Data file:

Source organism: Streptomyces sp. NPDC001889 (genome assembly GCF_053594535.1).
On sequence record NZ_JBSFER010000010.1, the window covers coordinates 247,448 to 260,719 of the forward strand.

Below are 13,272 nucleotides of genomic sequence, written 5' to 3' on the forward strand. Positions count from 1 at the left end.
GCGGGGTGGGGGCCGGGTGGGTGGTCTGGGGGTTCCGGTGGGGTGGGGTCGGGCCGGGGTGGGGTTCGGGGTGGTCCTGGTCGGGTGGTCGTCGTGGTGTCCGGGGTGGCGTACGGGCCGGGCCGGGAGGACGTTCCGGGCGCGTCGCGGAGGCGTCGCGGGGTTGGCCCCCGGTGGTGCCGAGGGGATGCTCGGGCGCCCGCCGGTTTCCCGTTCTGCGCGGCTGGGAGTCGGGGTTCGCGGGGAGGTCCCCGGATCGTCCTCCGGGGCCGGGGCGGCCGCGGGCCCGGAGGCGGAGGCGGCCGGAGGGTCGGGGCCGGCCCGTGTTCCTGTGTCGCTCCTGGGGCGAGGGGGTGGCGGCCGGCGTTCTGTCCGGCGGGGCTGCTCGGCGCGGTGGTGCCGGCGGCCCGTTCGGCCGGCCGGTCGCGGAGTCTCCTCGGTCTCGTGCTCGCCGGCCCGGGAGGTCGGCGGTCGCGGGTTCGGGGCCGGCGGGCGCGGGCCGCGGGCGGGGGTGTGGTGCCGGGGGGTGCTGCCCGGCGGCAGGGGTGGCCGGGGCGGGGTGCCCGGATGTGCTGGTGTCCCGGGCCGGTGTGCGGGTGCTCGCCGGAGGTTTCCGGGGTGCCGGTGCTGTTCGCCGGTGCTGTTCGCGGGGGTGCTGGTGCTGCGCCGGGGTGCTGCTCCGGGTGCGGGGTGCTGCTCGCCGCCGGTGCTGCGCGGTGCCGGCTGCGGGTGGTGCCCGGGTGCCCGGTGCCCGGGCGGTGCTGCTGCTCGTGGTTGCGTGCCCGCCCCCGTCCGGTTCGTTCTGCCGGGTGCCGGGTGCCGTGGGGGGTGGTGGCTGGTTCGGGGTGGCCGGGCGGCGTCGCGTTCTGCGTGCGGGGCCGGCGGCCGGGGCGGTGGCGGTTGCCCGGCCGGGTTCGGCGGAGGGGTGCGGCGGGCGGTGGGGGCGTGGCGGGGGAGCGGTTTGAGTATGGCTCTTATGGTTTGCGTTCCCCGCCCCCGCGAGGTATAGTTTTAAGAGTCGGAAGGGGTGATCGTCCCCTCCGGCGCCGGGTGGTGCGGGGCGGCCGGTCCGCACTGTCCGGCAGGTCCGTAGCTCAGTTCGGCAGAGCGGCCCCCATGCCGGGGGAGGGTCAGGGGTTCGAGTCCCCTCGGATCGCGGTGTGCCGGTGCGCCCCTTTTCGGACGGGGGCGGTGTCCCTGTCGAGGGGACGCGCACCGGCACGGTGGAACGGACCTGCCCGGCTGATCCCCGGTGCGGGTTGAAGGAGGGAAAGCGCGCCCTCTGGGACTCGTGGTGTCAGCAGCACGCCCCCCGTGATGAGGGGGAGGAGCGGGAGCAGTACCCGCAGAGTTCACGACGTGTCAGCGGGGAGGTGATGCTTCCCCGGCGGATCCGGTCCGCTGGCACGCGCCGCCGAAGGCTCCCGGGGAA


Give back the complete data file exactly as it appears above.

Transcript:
Source organism: Streptomyces sp. NPDC001889 (genome assembly GCF_053594535.1).
On sequence record NZ_JBSFER010000010.1, the window covers coordinates 247,448 to 260,719 of the forward strand.

Below are 13,272 nucleotides of genomic sequence, written 5' to 3' on the forward strand. Positions count from 1 at the left end.
GCGGGGTGGGGGCCGGGTGGGTGGTCTGGGGGTTCCGGTGGGGTGGGGTCGGGCCGGGGTGGGGTTCGGGGTGGTCCTGGTCGGGTGGTCGTCGTGGTGTCCGGGGTGGCGTACGGGCCGGGCCGGGAGGACGTTCCGGGCGCGTCGCGGAGGCGTCGCGGGGTTGGCCCCCGGTGGTGCCGAGGGGATGCTCGGGCGCCCGCCGGTTTCCCGTTCTGCGCGGCTGGGAGTCGGGGTTCGCGGGGAGGTCCCCGGATCGTCCTCCGGGGCCGGGGCGGCCGCGGGCCCGGAGGCGGAGGCGGCCGGAGGGTCGGGGCCGGCCCGTGTTCCTGTGTCGCTCCTGGGGCGAGGGGGTGGCGGCCGGCGTTCTGTCCGGCGGGGCTGCTCGGCGCGGTGGTGCCGGCGGCCCGTTCGGCCGGCCGGTCGCGGAGTCTCCTCGGTCTCGTGCTCGCCGGCCCGGGAGGTCGGCGGTCGCGGGTTCGGGGCCGGCGGGCGCGGGCCGCGGGCGGGGGTGTGGTGCCGGGGGGTGCTGCCCGGCGGCAGGGGTGGCCGGGGCGGGGTGCCCGGATGTGCTGGTGTCCCGGGCCGGTGTGCGGGTGCTCGCCGGAGGTTTCCGGGGTGCCGGTGCTGTTCGCCGGTGCTGTTCGCGGGGGTGCTGGTGCTGCGCCGGGGTGCTGCTCCGGGTGCGGGGTGCTGCTCGCCGCCGGTGCTGCGCGGTGCCGGCTGCGGGTGGTGCCCGGGTGCCCGGTGCCCGGGCGGTGCTGCTGCTCGTGGTTGCGTGCCCGCCCCCGTCCGGTTCGTTCTGCCGGGTGCCGGGTGCCGTGGGGGGTGGTGGCTGGTTCGGGGTGGCCGGGCGGCGTCGCGTTCTGCGTGCGGGGCCGGCGGCCGGGGCGGTGGCGGTTGCCCGGCCGGGTTCGGCGGAGGGGTGCGGCGGGCGGTGGGGGCGTGGCGGGGGAGCGGTTTGAGTATGGCTCTTATGGTTTGCGTTCCCCGCCCCCGCGAGGTATAGTTTTAAGAGTCGGAAGGGGTGATCGTCCCCTCCGGCGCCGGGTGGTGCGGGGCGGCCGGTCCGCACTGTCCGGCAGGTCCGTAGCTCAGTTCGGCAGAGCGGCCCCCATGCCGGGGGAGGGTCAGGGGTTCGAGTCCCCTCGGATCGCGGTGTGCCGGTGCGCCCCTTTTCGGACGGGGGCGGTGTCCCTGTCGAGGGGACGCGCACCGGCACGGTGGAACGGACCTGCCCGGCTGATCCCCGGTGCGGGTTGAAGGAGGGAAAGCGCGCCCTCTGGGACTCGTGGTGTCAGCAGCACGCCCCCCGTGATGAGGGGGAGGAGCGGGAGCAGTACCCGCAGAGTTCACGACGTGTCAGCGGGGAGGTGATGCTTCCCCGGCGGATCCGGTCCGCTGGCACGCGCCGCCGAAGGCTCCCGGGGAA